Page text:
‘Love, death, birth, beauty, evil’ … and flight

Posted on 19 November, 2011


In The Southerly online, Andrew Bourke writes about ‘Poetry with Wings’. His post has me captured, mid flight between looking up one thing and another, firstly because of the beauty of the poetry such as Dennis Haskell’s:

we navigate by our ears

as this horizontal stunted yacht

edges forward inch by drawn-out inch.

Secondly because, while Bourke is rightly celebrating poetry that explores newness – that of flight – the concept is finite. Bourke writes that these poems are ‘a wonderful example of a new breed of poem which has grown up since the Wright Brothers took to the air. When people say there is nothing new for poetry to say – love, death, birth, beauty, evil – all the themes have been exhausted – I point to this, this very modern theme of flight travel’ (Bourke, 2011).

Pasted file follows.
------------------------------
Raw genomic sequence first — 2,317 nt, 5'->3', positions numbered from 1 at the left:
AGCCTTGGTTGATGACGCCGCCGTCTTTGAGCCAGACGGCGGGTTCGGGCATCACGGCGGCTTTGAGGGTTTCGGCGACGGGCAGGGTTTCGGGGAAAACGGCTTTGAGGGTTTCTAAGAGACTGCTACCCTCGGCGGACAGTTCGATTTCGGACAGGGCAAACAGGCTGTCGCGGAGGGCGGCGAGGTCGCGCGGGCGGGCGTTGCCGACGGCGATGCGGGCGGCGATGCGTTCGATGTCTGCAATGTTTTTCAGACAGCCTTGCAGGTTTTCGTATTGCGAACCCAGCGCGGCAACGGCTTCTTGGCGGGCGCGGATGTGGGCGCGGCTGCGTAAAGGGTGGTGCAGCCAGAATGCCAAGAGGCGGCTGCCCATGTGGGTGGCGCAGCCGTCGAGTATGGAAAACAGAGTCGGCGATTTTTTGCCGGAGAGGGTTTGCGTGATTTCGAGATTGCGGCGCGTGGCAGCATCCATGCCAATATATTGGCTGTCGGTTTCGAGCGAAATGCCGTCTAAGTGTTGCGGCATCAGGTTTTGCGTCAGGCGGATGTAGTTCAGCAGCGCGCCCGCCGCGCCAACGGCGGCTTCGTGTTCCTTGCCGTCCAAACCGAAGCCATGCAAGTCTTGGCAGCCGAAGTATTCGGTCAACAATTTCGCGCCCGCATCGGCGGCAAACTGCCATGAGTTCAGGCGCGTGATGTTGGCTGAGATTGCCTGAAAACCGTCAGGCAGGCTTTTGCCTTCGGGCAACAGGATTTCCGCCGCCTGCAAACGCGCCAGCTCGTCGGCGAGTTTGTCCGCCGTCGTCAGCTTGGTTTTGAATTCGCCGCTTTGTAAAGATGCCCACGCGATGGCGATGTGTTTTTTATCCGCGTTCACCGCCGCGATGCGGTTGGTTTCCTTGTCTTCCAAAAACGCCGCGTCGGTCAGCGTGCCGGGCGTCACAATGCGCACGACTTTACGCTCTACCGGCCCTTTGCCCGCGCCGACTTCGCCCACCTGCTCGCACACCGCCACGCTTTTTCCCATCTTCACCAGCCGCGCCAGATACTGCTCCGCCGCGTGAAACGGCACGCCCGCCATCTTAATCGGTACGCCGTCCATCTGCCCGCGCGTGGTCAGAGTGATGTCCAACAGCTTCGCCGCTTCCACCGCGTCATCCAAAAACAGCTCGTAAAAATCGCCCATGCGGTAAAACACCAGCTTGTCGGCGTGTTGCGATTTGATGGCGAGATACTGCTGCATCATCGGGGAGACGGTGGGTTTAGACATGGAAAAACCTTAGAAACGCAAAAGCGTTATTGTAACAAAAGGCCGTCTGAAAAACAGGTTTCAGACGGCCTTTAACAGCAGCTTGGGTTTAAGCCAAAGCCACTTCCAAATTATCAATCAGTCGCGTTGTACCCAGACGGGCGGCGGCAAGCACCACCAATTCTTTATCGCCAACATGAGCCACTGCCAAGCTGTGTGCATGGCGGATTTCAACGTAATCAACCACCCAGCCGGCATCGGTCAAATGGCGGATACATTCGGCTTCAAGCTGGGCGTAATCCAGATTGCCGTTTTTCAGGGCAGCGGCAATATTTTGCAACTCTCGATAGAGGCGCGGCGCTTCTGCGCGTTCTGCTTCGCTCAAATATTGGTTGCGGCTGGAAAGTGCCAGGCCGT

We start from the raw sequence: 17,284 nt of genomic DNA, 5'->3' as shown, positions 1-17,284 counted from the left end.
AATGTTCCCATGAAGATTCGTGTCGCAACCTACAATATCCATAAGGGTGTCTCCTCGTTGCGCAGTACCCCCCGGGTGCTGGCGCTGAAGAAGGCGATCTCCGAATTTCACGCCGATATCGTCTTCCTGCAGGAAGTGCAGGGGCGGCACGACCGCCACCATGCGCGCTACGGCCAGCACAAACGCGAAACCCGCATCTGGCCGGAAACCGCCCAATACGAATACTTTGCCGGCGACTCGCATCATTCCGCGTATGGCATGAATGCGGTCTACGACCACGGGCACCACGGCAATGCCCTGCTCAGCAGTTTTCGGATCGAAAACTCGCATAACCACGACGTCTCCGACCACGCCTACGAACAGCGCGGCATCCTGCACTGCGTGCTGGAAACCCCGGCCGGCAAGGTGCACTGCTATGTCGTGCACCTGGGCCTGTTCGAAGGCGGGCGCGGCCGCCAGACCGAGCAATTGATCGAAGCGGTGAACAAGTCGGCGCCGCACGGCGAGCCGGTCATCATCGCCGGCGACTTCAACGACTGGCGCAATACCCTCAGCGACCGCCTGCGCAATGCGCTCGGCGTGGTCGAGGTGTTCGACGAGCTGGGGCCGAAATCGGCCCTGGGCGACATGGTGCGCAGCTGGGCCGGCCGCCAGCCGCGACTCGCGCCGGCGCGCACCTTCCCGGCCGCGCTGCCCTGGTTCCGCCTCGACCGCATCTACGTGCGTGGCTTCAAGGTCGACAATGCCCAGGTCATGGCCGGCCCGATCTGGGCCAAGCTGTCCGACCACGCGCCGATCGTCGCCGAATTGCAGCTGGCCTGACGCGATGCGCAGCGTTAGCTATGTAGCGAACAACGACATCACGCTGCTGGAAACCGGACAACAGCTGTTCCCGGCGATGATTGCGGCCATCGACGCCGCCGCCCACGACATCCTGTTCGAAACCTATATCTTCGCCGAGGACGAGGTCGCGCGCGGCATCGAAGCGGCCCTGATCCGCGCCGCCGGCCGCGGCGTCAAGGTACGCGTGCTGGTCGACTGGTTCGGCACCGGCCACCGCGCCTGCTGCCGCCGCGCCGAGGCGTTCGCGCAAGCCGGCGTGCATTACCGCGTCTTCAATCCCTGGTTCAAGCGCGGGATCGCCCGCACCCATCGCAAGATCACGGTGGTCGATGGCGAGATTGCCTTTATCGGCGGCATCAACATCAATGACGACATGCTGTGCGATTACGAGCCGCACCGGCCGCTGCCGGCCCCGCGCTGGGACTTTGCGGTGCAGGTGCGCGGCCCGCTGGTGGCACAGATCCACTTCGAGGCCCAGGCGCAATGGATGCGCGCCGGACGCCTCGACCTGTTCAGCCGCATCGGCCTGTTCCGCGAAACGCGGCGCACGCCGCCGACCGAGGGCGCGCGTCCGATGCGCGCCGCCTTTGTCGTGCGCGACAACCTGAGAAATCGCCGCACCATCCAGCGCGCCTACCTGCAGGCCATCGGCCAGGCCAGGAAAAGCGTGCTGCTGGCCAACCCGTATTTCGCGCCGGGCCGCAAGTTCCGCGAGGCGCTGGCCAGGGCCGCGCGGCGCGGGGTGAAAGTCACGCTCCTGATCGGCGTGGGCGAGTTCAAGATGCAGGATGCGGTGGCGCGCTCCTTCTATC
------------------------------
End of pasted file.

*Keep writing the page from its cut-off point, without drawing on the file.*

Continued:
It is, of course, the nature of this blog to wonder how long the pale blue era of flying wherever and wherever we please can last. Bourke’s words, in this case, are essential. They capture a time where flight was possible. They capture it in the poem – a form that endures despite all odds. Perhaps it will be poetry that documents the end of flight as we know it.

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